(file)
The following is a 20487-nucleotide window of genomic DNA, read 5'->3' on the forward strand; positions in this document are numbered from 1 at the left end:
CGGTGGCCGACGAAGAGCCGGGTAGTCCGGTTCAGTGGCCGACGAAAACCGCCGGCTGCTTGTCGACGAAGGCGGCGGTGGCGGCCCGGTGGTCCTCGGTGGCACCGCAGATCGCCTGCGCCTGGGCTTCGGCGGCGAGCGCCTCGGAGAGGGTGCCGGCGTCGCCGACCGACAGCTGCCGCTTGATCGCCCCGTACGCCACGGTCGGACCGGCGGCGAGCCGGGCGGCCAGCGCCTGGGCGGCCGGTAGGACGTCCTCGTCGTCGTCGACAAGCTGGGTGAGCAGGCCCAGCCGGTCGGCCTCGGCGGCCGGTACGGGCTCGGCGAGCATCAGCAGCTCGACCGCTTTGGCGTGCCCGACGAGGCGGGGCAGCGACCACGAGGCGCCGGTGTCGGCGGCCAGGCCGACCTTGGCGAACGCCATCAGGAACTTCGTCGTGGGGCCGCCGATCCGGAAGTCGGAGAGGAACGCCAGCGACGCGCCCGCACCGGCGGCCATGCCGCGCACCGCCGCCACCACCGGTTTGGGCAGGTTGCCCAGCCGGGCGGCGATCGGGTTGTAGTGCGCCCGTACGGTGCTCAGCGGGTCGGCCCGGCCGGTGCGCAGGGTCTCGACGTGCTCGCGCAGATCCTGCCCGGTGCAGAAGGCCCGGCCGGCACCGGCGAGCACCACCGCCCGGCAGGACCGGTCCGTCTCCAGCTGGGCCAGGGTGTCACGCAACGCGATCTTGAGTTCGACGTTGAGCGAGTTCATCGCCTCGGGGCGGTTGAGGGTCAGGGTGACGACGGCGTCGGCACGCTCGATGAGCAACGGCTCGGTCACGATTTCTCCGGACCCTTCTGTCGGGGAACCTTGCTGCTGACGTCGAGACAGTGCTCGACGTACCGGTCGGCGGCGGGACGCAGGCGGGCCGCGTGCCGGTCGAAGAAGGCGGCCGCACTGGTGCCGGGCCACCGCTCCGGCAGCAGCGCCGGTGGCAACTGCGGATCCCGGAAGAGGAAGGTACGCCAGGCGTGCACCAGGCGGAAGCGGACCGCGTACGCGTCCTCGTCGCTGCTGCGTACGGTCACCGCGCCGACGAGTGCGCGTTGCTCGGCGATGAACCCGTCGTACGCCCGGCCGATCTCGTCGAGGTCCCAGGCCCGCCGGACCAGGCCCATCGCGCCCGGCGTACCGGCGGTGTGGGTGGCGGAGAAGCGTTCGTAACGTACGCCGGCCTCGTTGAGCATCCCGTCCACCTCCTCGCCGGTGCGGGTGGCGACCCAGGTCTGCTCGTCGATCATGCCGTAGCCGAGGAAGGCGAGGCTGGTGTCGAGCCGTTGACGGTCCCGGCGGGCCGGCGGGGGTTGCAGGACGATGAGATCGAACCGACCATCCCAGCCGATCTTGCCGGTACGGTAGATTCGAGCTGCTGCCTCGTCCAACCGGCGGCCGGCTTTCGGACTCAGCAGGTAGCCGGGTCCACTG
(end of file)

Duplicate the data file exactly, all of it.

The following is a 20487-nucleotide window of genomic DNA, read 5'->3' on the forward strand; positions in this document are numbered from 1 at the left end:
CGGTGGCCGACGAAGAGCCGGGTAGTCCGGTTCAGTGGCCGACGAAAACCGCCGGCTGCTTGTCGACGAAGGCGGCGGTGGCGGCCCGGTGGTCCTCGGTGGCACCGCAGATCGCCTGCGCCTGGGCTTCGGCGGCGAGCGCCTCGGAGAGGGTGCCGGCGTCGCCGACCGACAGCTGCCGCTTGATCGCCCCGTACGCCACGGTCGGACCGGCGGCGAGCCGGGCGGCCAGCGCCTGGGCGGCCGGTAGGACGTCCTCGTCGTCGTCGACAAGCTGGGTGAGCAGGCCCAGCCGGTCGGCCTCGGCGGCCGGTACGGGCTCGGCGAGCATCAGCAGCTCGACCGCTTTGGCGTGCCCGACGAGGCGGGGCAGCGACCACGAGGCGCCGGTGTCGGCGGCCAGGCCGACCTTGGCGAACGCCATCAGGAACTTCGTCGTGGGGCCGCCGATCCGGAAGTCGGAGAGGAACGCCAGCGACGCGCCCGCACCGGCGGCCATGCCGCGCACCGCCGCCACCACCGGTTTGGGCAGGTTGCCCAGCCGGGCGGCGATCGGGTTGTAGTGCGCCCGTACGGTGCTCAGCGGGTCGGCCCGGCCGGTGCGCAGGGTCTCGACGTGCTCGCGCAGATCCTGCCCGGTGCAGAAGGCCCGGCCGGCACCGGCGAGCACCACCGCCCGGCAGGACCGGTCCGTCTCCAGCTGGGCCAGGGTGTCACGCAACGCGATCTTGAGTTCGACGTTGAGCGAGTTCATCGCCTCGGGGCGGTTGAGGGTCAGGGTGACGACGGCGTCGGCACGCTCGATGAGCAACGGCTCGGTCACGATTTCTCCGGACCCTTCTGTCGGGGAACCTTGCTGCTGACGTCGAGACAGTGCTCGACGTACCGGTCGGCGGCGGGACGCAGGCGGGCCGCGTGCCGGTCGAAGAAGGCGGCCGCACTGGTGCCGGGCCACCGCTCCGGCAGCAGCGCCGGTGGCAACTGCGGATCCCGGAAGAGGAAGGTACGCCAGGCGTGCACCAGGCGGAAGCGGACCGCGTACGCGTCCTCGTCGCTGCTGCGTACGGTCACCGCGCCGACGAGTGCGCGTTGCTCGGCGATGAACCCGTCGTACGCCCGGCCGATCTCGTCGAGGTCCCAGGCCCGCCGGACCAGGCCCATCGCGCCCGGCGTACCGGCGGTGTGGGTGGCGGAGAAGCGTTCGTAACGTACGCCGGCCTCGTTGAGCATCCCGTCCACCTCCTCGCCGGTGCGGGTGGCGACCCAGGTCTGCTCGTCGATCATGCCGTAGCCGAGGAAGGCGAGGCTGGTGTCGAGCCGTTGACGGTCCCGGCGGGCCGGCGGGGGTTGCAGGACGATGAGATCGAACCGACCATCCCAGCCGATCTTGCCGGTACGGTAGATTCGAGCTGCTGCCTCGTCCAACCGGCGGCCGGCTTTCGGACTCAGCAGGTAGCCGGGTCCACTG